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Ever 221 Years, Billions Of Cicadas Appear In A Rare Natural Event, And This Phenomenon Should Be Finished By Early July

orionmystery - stock.adobe.com - illustrative purposes only

Every 221 years, billions of cicadas from two different broods appear in a rare natural event known as dual emergence.

It’s an exciting time for entomologists and bug enthusiasts, but it’s a nightmare for those who get the creepy crawlies from insects.

This spring, the schedule of these broods has aligned for the first time since 1803, and they are set to emerge throughout the Midwest and Southeast regions of the U.S.

The insects belong to two distinct groups of periodical cicadas: Brood XIII and Brood XIX. The first brood surfaces from the ground every 17 years, and the latter materializes every 13 years.

While some cicadas emerge every year, periodical cicadas spend most of their lives underground. They feed off the sap that leaks from tree roots.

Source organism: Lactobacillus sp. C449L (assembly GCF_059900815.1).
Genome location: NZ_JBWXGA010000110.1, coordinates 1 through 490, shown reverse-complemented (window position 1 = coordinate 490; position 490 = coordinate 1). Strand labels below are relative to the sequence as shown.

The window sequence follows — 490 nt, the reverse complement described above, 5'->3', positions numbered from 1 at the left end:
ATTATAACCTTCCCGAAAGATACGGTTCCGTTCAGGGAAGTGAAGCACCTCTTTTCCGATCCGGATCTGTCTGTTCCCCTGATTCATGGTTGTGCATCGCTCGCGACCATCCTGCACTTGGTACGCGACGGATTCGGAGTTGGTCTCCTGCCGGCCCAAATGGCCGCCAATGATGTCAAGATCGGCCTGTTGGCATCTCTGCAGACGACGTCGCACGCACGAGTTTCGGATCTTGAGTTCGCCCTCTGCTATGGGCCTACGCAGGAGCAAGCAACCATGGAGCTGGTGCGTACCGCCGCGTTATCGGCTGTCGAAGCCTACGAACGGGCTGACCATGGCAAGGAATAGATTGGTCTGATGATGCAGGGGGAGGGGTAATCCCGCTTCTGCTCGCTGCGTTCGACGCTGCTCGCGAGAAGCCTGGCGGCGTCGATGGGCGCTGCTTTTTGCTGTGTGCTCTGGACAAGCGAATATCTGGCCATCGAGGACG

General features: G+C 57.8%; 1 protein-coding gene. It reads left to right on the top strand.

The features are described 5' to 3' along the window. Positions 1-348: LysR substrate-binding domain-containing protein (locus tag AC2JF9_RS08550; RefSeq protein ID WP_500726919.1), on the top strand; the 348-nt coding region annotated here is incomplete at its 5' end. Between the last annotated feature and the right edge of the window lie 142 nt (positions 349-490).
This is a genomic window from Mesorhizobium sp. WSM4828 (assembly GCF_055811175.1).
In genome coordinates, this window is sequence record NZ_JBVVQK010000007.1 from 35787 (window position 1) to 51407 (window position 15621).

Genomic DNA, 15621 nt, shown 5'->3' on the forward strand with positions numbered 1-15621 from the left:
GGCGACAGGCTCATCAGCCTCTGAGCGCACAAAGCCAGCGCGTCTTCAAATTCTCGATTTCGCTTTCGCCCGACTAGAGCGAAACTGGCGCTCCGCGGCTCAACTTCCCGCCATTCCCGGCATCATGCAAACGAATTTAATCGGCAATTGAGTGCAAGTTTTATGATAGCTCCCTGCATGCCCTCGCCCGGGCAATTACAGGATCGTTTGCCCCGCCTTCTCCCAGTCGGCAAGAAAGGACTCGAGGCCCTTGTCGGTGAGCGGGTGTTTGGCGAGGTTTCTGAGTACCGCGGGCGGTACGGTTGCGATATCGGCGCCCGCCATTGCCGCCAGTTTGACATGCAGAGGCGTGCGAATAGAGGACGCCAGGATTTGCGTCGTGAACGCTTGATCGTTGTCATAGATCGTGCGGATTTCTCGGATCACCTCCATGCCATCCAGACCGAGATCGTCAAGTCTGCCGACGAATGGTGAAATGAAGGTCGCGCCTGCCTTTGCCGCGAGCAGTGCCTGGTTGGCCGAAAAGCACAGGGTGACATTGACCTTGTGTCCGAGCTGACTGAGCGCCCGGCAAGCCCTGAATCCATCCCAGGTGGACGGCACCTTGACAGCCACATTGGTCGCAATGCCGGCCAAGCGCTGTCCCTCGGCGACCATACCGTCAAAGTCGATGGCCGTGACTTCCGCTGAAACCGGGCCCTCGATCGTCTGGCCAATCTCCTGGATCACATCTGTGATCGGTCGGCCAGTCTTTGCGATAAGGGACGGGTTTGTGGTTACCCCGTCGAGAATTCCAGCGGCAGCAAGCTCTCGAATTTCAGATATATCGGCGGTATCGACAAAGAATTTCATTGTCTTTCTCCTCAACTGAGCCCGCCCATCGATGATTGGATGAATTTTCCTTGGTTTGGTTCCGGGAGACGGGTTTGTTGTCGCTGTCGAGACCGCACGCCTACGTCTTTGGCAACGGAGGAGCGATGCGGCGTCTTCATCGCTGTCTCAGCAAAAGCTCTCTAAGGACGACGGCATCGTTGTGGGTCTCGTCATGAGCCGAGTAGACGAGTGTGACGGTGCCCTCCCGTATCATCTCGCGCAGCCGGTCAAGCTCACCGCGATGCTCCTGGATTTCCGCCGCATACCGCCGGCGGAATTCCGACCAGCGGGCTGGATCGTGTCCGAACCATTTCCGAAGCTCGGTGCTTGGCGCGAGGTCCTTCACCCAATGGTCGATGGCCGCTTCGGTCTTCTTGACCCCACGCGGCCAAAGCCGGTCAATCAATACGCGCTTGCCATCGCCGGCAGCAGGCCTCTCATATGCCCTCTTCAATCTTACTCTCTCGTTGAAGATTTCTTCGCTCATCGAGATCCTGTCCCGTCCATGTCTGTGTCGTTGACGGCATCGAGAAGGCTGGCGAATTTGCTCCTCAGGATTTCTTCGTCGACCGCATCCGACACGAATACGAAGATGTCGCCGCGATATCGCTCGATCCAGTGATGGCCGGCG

When they tunnel to the surface using their front legs, they will begin mating. During the mating process, the males vibrate membranes on the sides of their bodies to create a song that attracts females.

After a pair of cicadas has finished mating, the female will lay their eggs in a slit on a tree branch. Adult periodical cicadas live for three to four weeks and won’t survive long enough to see their eggs hatch. The newly hatched nymphs will burrow down into the ground to repeat the cycle all over again.

The two broods are expected to crop up in separate areas across the Midwest and Southeast in 16 different states, but they will also overlap along a strip of land in northern Illinois and eastern Iowa.

More than 1.5 million cicadas may be buzzing around within an acre of land. They will appear in forested areas and urban green spaces, serving as a food source for birds and benefitting the ecosystem overall.

orionmystery – stock.adobe.com – illustrative purposes only

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